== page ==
GAA officials have said they were prepared to accept a hit in revenues when taking the decision to abolish championship replays prior to the All-Ireland finals.

At the launch of the GAA's Master Fixture schedule for 2022, the association's director of player, club, and games administration Feargal McGill said they had taken the decision to dispense with replays except for All-Ireland senior deciders in order to help "reduce the footprint of the inter-county season" to better facilitate the club season.

The rule had applied during the two-Covid affected championships in 2020 and 2021 and is now being brought forward for future championships, though McGill says the roots of the decision go back further.

"This all goes back to five, six, seven years ago, where strategically we would have looked at the calendar and not been happy with the split between the time for club games and the time used for county games," McGill explained.

"It was also influenced to some degree by the ESRI report and the findings of that, that the commitment required to play the inter-county game was more and more significant.

"Those two things were behind the moves to tighten the inter-county footprint. Central Council are fully aware of the revenue implications for it.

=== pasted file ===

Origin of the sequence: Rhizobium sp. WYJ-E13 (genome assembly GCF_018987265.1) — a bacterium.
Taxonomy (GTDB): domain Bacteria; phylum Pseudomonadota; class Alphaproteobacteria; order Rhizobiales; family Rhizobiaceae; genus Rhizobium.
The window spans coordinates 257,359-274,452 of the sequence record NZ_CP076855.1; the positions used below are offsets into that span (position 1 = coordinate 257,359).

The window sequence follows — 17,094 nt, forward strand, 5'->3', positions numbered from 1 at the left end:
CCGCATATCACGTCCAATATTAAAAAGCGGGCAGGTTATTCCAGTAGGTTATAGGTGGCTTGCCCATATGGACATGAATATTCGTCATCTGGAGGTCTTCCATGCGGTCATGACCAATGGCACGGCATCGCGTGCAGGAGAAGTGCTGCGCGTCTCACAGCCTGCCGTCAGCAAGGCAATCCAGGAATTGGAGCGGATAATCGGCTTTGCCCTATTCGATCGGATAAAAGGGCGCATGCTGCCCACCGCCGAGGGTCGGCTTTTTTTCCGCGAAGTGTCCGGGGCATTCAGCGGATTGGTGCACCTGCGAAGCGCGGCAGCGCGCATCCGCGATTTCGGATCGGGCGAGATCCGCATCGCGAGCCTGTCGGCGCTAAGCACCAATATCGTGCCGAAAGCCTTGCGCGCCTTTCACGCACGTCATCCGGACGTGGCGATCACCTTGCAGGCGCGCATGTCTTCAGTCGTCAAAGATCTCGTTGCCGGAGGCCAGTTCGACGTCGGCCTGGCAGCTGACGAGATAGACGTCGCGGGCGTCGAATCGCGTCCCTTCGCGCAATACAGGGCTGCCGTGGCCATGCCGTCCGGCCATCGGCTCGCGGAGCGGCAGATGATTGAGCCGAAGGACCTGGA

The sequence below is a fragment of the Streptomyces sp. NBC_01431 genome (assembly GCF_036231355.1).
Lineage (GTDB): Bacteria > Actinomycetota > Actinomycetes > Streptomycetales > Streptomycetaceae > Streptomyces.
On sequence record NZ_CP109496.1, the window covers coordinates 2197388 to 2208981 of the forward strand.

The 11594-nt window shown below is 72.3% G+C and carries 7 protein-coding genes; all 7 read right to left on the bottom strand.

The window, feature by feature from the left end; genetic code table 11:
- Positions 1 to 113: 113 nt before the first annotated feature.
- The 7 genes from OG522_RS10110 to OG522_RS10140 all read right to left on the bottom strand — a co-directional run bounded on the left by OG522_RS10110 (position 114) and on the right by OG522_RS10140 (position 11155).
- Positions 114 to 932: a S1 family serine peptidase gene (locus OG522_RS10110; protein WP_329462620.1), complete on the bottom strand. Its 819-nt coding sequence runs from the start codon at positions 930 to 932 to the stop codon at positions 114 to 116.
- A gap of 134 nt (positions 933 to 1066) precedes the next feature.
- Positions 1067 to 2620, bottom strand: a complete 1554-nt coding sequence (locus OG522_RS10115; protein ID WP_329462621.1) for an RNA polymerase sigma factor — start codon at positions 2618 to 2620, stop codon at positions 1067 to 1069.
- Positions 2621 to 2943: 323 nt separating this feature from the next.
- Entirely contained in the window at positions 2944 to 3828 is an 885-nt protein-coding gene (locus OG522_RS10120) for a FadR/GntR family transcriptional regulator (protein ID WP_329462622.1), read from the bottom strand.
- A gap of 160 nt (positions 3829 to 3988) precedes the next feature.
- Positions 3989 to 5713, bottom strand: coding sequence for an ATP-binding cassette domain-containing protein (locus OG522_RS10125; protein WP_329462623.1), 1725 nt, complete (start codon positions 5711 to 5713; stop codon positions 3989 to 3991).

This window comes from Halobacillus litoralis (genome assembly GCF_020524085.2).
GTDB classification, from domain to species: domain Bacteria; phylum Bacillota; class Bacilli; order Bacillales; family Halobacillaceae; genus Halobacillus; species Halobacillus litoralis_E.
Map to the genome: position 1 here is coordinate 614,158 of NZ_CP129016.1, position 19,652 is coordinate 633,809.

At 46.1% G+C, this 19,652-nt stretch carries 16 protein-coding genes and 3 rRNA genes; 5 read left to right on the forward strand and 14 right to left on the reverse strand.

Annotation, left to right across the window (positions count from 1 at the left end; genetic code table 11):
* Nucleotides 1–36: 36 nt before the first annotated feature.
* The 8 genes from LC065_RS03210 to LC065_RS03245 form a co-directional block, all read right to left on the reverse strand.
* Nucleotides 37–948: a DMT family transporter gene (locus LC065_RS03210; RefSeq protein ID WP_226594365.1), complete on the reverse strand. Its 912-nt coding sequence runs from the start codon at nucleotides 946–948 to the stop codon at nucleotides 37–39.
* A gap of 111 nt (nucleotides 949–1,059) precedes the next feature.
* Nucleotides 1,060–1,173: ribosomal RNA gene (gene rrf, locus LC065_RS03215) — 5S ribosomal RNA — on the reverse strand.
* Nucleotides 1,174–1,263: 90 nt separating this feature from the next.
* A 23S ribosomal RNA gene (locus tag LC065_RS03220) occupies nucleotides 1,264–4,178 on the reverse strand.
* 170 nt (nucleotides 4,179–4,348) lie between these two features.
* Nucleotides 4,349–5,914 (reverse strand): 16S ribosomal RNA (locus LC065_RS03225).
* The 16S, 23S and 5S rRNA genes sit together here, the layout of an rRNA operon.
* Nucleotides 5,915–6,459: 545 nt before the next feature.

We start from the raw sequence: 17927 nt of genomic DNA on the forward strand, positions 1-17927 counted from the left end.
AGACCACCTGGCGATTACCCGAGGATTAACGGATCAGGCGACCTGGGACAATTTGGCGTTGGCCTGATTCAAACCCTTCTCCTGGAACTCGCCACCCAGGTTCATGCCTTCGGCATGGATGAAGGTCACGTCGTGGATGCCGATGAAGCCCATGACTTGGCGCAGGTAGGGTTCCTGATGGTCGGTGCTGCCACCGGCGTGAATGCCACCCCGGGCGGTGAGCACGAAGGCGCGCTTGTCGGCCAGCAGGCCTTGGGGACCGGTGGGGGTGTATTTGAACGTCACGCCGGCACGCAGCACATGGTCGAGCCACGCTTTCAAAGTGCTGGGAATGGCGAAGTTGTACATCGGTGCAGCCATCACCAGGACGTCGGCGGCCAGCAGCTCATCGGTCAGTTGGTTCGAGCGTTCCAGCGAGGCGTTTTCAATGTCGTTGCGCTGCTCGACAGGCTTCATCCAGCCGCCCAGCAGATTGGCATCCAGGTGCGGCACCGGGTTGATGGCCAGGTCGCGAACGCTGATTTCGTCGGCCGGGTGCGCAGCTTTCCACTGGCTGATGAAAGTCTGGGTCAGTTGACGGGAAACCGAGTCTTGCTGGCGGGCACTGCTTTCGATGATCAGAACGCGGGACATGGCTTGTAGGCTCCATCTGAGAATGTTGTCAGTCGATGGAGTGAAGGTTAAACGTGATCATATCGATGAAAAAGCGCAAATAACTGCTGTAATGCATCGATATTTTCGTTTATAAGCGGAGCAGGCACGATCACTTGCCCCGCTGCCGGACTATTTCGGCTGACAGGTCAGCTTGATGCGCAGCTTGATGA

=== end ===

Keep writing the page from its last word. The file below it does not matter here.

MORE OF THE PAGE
"But they absolutely took the decision in the interest of players and in the interest of club players, in particular.

"We do know that there will be a financial knock on, but so be it. The association wasn't created to make money. It was created to provide games."

McGill said that water-breaks would remain in place for the time-being, at least for the upcoming league campaign.

The GAA are intent on reviewing the practice at the end of the pre-season competitions, though McGill didn't foresee much change to the status quo at that stage. A fuller review of the water-breaks would take place after the league to see whether they would remain in place for the championship.

As to whether the Covid-19 environment in 2022 will allow for a return to the pre-2020 championship format, McGill said the association were still intent on proceeding as planned and it could only react to government decisions as they're announced.

"It completely depends on government regulations, both north and south of the border. All we can do for the moment is put our best foot forward," he explained.

"Our plan is to complete the entire games programme again. If government regulations change, then we'll have to change. And it will all depend on when they change, to what extent they change, etc.

"It’s as simple as that. It’s keeping an eye on the environment around us. The one advantage we have is that we’ve been through this before and we’re used to thinking on our feet at this stage when it comes to Covid."